It all started when Mr. Pike showed up with a fruit basket welcoming us to the neighborhood. He wore thick glasses that made his gray fish eyes swell. His thin brown hair looked greasy and damp. Mom tried to get us to stop staring at him. It wasn't polite.
"I'd like to introduce myself," he'd say. "I have a house warming gift for you." And he held the basket as if he could do magic, like make V-8 juice.
From that day he tried to charm his way into my mother's life, as if he had magic hands. Some days it was candy, sometimes it would be flowers, and sometimes he tried to be Mr. fix-it, but I think he created more leaks by the time he left. Mom knew us kids. We only had a heart for our father. He was our hero. This man was all stage.
My mother: poor broken mom. We had lost our father in the Iraq war, moved off base, back to her hometown of Hobart N.Y., a foggy town near the Hudson River. She wanted a new life, she wanted us to make new friends, but we didn't count on Mr. Pike.
There was four of us, plus mom: Sarah, Sally, Sage, and me William. They were all stair-step girls: ten, eight, and seven. I was the oldest one at twelve. My mother enjoyed shinning my sandy-blonde hair, like maybe it brought her luck, or reminded her of dad. Either way it was our sign. More than once she said, "You remind me of your father, I guess with you, I haven't completely lost him." Tears would hang on her sad face.
Did my father sense he would not return? "He took me aside before leaving on the plane, and said, "I need you to be strong when I'm not here. You're the man of the house, take care of your sister's, and mom." His caramel-dessert uniform glistened in the sun, and the tears in his eyes formed like shiny pearls. It was the last thing he ever said to me.
We had some nice swings, and our own tree to climb. When I climbed it, I saw Mr. Pike mowing his grass in the backyard. He spotted me and quickly turned off the lawnmower.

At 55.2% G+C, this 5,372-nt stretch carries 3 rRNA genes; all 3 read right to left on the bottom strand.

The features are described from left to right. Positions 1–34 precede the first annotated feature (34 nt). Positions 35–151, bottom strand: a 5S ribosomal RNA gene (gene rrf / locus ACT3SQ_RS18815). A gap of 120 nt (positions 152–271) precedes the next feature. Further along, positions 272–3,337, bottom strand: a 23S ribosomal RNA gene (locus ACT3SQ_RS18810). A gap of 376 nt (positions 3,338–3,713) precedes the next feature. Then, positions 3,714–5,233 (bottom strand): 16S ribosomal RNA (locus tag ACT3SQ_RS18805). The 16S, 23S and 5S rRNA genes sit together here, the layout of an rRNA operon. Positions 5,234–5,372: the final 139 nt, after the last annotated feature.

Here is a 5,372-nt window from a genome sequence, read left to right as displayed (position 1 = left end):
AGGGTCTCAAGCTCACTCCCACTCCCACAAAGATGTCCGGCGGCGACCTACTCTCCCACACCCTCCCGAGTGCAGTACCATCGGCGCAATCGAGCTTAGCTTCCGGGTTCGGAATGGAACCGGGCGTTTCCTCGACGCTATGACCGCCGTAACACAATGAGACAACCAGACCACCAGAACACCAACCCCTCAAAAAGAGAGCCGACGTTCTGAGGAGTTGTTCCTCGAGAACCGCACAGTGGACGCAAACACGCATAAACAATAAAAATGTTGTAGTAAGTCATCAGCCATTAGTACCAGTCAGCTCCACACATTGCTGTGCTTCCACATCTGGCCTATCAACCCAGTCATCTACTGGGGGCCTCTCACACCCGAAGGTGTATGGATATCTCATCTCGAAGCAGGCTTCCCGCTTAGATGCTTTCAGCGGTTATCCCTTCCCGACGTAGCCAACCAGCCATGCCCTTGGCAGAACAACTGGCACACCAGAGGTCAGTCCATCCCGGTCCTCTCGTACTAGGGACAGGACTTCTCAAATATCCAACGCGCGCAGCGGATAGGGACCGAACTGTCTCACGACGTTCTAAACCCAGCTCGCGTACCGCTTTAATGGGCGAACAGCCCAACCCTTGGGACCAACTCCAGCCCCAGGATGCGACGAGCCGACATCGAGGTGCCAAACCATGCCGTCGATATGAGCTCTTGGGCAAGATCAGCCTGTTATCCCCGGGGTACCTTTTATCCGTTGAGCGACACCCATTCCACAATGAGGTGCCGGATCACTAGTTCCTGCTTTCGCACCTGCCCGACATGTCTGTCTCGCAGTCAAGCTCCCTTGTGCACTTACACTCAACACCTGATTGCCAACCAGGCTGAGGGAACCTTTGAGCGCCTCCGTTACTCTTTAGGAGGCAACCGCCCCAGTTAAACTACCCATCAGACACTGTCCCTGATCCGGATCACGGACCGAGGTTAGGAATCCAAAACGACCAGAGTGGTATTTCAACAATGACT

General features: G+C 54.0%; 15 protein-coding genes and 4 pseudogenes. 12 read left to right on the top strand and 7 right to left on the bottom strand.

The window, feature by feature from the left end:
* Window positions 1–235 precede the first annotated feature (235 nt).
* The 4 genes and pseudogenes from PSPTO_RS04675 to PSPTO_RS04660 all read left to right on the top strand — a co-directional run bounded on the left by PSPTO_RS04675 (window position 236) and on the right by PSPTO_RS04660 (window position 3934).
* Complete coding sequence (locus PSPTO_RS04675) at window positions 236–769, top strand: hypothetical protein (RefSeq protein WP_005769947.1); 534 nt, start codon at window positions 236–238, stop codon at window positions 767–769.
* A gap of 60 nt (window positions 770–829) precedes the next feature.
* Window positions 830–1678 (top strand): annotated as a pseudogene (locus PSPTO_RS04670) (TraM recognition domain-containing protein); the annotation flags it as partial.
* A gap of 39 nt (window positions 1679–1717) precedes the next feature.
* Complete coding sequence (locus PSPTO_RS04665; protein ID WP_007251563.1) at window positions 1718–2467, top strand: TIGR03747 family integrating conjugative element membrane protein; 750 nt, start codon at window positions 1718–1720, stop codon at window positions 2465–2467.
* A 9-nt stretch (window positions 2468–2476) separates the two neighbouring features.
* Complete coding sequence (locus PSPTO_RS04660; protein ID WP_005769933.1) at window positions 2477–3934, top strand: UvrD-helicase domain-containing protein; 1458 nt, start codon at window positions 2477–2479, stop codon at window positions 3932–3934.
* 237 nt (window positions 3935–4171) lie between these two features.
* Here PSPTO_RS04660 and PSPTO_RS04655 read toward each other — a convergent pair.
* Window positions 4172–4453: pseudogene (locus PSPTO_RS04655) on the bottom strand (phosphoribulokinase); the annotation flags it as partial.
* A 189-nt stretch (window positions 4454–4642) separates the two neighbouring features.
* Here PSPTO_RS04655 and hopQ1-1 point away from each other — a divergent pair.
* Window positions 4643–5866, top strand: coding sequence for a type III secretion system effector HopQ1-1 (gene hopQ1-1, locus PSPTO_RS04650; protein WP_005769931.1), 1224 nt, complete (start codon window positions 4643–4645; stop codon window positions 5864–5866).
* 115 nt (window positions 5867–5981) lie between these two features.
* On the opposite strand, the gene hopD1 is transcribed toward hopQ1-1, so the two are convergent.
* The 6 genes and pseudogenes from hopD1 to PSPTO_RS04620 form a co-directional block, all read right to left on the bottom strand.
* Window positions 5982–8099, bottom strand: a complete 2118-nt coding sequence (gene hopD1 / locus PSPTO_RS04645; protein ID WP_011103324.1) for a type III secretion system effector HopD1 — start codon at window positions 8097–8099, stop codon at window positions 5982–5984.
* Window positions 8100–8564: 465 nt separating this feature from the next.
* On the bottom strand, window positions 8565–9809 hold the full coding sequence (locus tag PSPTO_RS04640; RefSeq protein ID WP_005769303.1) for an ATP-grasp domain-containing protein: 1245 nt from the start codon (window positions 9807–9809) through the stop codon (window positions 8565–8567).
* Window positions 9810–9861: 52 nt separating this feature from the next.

He stuck his face over the high cedar fence between us. "You wanna check out my tree fort? You can bring your sisters too."
I got my sisters, and we all ran through the back gate. I saw a row of smiles on my sister's faces. When we got there, he greeted us with his leaky smile.
When we climbed up inside everybody was excited, and surprised there was a homemade dollhouse. For my sister's it was a place next to heaven.
About twenty minutes later Mr. Pike asked me, "William, please go and find my hammer at your mother's house so I can make more room in the fort, you can help?"
I shrugged my shoulders. "Okay."
When I started to slide down, I saw between the cracks of the boards. He started to unbutton my sister Sarah's blouse. Shaking inside like a buzz saw, I nearly fell. When I looked up again, I saw him put his finger to her lips and said, "SHHHH!"
I scrapped my legs on the bark getting down. I ran as fast as I could toward home.
I tried to wake mom, and shook her arm. She must have taken some sleeping pills. Instead of a hammer, I found dad's old stun gun, in my mom's nightstand.
I ran so hard it felt my lungs would burst. But when I got there, he was getting ready to start on Sally. I saw the sweat of fear on her forehead, but you should have seen Mr. Pike's mouth drop when he saw me.
I zapped him so hard he tumbled through the loose wall, and fell on his back. "Help! I can't move."
We had no problem getting down from the tree, and each one of my sisters gave him a good swift kick before going home to tell mom.
You don't have to look for evil in this world; sometimes it's where you live. (Romans 2:16)
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